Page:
it, will find it in the fourth volume of his Philosophical Works, Sect. xl. xli. His ridicule on Wollaston is in the fiftieth Section of the same volume.

xxx II. M.R. GRAY TO DR. WHARTON. Sunday, April 9, 1758. I AM equally sensible of your affliction,” and of your kindness, that made you think of me at such a moment; would to God I could lessen the one, or requite the other, with that consolation which I have often received from you when I most wanted it! but your grief is too just, and the cause of it too fresh, to admit of any such endeavour : what, indeed, is all human consolation? Can it efface every little amiable word or action of an object we loved, from our memory? Can it convince us, that all the hopes we had entertained, the plans of future satisfaction we had formed, were ill-grounded and vain, only because we have lost them? The only comfort (I am afraid) that belongs to our condition, is to reflect (when time has given us leisure for reflection) that others have suffered worse; or that we ourselves might have suffered the same misfortune at times and in circumstances that would probably have aggravated our sorrow. You might have seen this poor child arrived at an age to fulfil all your hopes, to attach you more strongly to him by long habit, by esteem, as well as natural affection, and that towards the decline of your life, when we most stand in need of support, and when he might chance to have been your only support; and then by some unforeseen and deplorable accident, or some painful lingering distemper, you might have lost him. Such has been the fate of many an unhappy father I know there is a sort of tenderness which infancy and innocence alone produce ; but I think you must own the other to be a stronger and a more overwhelming sorrow. Let me then beseech you to try, by every method of avocation and amusement, whether you cannot, by de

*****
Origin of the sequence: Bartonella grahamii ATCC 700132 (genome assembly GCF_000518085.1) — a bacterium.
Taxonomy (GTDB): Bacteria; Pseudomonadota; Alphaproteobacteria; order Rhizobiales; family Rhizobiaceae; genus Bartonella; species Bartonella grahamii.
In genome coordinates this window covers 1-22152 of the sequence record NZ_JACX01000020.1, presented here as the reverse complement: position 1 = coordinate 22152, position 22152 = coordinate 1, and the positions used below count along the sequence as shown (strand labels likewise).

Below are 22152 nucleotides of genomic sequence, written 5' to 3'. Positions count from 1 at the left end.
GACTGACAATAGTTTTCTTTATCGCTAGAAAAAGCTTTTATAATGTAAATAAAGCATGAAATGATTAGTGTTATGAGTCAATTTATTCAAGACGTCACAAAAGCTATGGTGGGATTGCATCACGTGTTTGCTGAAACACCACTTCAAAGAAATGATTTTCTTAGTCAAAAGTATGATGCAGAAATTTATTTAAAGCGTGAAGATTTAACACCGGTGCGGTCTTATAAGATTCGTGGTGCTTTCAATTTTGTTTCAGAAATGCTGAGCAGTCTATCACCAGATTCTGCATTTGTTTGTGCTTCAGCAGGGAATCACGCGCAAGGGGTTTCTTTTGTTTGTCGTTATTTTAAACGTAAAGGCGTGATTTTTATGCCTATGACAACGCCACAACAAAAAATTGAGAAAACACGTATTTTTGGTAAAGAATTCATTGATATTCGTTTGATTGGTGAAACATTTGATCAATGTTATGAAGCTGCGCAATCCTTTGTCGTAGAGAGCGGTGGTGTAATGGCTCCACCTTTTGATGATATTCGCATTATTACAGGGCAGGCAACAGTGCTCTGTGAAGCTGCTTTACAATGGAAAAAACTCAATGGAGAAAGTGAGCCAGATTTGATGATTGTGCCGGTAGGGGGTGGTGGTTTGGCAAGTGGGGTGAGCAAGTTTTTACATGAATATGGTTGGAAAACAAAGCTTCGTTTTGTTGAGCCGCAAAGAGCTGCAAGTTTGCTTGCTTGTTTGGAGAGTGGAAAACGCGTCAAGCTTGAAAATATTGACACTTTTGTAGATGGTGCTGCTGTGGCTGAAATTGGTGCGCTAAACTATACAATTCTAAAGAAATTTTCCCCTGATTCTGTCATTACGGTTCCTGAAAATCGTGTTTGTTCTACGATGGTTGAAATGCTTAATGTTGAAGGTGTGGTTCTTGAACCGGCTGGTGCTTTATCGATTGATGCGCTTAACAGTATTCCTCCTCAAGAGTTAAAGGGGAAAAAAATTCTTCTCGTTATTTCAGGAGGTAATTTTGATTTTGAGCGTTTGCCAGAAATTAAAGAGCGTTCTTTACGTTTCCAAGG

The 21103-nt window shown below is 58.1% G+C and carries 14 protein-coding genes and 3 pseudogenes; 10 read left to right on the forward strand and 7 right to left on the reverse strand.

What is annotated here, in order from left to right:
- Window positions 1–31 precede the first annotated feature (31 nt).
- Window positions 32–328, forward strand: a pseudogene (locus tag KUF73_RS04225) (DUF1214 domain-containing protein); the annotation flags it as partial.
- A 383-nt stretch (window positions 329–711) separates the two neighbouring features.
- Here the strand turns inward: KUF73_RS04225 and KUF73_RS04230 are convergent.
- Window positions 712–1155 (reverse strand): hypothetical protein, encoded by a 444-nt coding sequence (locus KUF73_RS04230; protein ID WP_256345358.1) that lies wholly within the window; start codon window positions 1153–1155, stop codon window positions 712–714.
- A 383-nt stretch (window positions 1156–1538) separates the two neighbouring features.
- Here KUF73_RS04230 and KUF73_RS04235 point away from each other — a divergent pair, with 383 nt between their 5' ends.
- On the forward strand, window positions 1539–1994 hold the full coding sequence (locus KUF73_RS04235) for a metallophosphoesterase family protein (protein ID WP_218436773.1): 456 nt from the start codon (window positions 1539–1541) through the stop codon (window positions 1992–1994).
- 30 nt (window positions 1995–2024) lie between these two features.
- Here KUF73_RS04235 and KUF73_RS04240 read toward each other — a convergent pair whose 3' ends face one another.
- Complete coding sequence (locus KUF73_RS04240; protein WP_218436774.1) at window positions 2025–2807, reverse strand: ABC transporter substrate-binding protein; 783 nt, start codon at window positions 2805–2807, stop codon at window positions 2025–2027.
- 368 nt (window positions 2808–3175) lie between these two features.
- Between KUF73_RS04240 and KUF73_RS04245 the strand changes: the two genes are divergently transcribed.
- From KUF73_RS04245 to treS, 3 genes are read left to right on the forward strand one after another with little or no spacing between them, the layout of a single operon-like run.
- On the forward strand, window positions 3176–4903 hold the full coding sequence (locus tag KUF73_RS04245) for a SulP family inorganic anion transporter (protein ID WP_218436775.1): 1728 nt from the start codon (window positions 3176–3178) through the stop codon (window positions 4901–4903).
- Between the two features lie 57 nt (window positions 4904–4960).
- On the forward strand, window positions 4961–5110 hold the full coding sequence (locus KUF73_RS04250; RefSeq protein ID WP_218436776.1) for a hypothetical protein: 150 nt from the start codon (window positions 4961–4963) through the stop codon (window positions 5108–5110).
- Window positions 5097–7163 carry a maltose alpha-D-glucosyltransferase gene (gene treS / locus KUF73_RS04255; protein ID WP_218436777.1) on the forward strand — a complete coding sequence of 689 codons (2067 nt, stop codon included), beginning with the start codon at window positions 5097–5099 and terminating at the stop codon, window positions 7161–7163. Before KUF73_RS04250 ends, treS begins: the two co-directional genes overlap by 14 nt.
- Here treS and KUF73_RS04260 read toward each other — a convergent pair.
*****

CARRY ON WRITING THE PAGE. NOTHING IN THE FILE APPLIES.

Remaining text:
* Occasioned by the death of his eldest (and at the time his only) son.